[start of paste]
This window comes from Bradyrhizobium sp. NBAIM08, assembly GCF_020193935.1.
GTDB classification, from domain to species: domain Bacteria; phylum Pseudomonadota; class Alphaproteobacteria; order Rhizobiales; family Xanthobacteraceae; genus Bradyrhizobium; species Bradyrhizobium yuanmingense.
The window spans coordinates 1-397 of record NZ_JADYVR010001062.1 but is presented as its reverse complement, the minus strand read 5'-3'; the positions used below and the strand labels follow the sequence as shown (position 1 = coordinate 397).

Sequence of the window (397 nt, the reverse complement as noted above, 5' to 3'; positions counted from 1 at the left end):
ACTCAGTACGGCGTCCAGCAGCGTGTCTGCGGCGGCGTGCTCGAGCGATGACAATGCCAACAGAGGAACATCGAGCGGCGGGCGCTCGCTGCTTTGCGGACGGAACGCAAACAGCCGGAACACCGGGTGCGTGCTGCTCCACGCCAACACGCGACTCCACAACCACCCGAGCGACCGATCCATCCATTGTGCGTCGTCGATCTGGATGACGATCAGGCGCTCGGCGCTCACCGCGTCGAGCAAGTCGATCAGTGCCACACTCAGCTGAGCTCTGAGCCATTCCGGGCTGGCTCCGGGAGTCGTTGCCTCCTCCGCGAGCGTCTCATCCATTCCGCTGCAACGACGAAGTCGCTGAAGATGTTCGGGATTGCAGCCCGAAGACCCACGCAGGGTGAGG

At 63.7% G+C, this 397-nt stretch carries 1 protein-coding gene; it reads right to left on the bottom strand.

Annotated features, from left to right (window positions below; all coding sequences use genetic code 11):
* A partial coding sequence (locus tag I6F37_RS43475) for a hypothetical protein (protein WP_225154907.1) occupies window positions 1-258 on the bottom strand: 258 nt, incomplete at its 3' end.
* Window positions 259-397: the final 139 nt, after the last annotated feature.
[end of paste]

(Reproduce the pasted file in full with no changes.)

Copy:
This window comes from Bradyrhizobium sp. NBAIM08, assembly GCF_020193935.1.
GTDB classification, from domain to species: domain Bacteria; phylum Pseudomonadota; class Alphaproteobacteria; order Rhizobiales; family Xanthobacteraceae; genus Bradyrhizobium; species Bradyrhizobium yuanmingense.
The window spans coordinates 1-397 of record NZ_JADYVR010001062.1 but is presented as its reverse complement, the minus strand read 5'-3'; the positions used below and the strand labels follow the sequence as shown (position 1 = coordinate 397).

Sequence of the window (397 nt, the reverse complement as noted above, 5' to 3'; positions counted from 1 at the left end):
ACTCAGTACGGCGTCCAGCAGCGTGTCTGCGGCGGCGTGCTCGAGCGATGACAATGCCAACAGAGGAACATCGAGCGGCGGGCGCTCGCTGCTTTGCGGACGGAACGCAAACAGCCGGAACACCGGGTGCGTGCTGCTCCACGCCAACACGCGACTCCACAACCACCCGAGCGACCGATCCATCCATTGTGCGTCGTCGATCTGGATGACGATCAGGCGCTCGGCGCTCACCGCGTCGAGCAAGTCGATCAGTGCCACACTCAGCTGAGCTCTGAGCCATTCCGGGCTGGCTCCGGGAGTCGTTGCCTCCTCCGCGAGCGTCTCATCCATTCCGCTGCAACGACGAAGTCGCTGAAGATGTTCGGGATTGCAGCCCGAAGACCCACGCAGGGTGAGG

At 63.7% G+C, this 397-nt stretch carries 1 protein-coding gene; it reads right to left on the bottom strand.

Annotated features, from left to right (window positions below; all coding sequences use genetic code 11):
* A partial coding sequence (locus tag I6F37_RS43475) for a hypothetical protein (protein WP_225154907.1) occupies window positions 1-258 on the bottom strand: 258 nt, incomplete at its 3' end.
* Window positions 259-397: the final 139 nt, after the last annotated feature.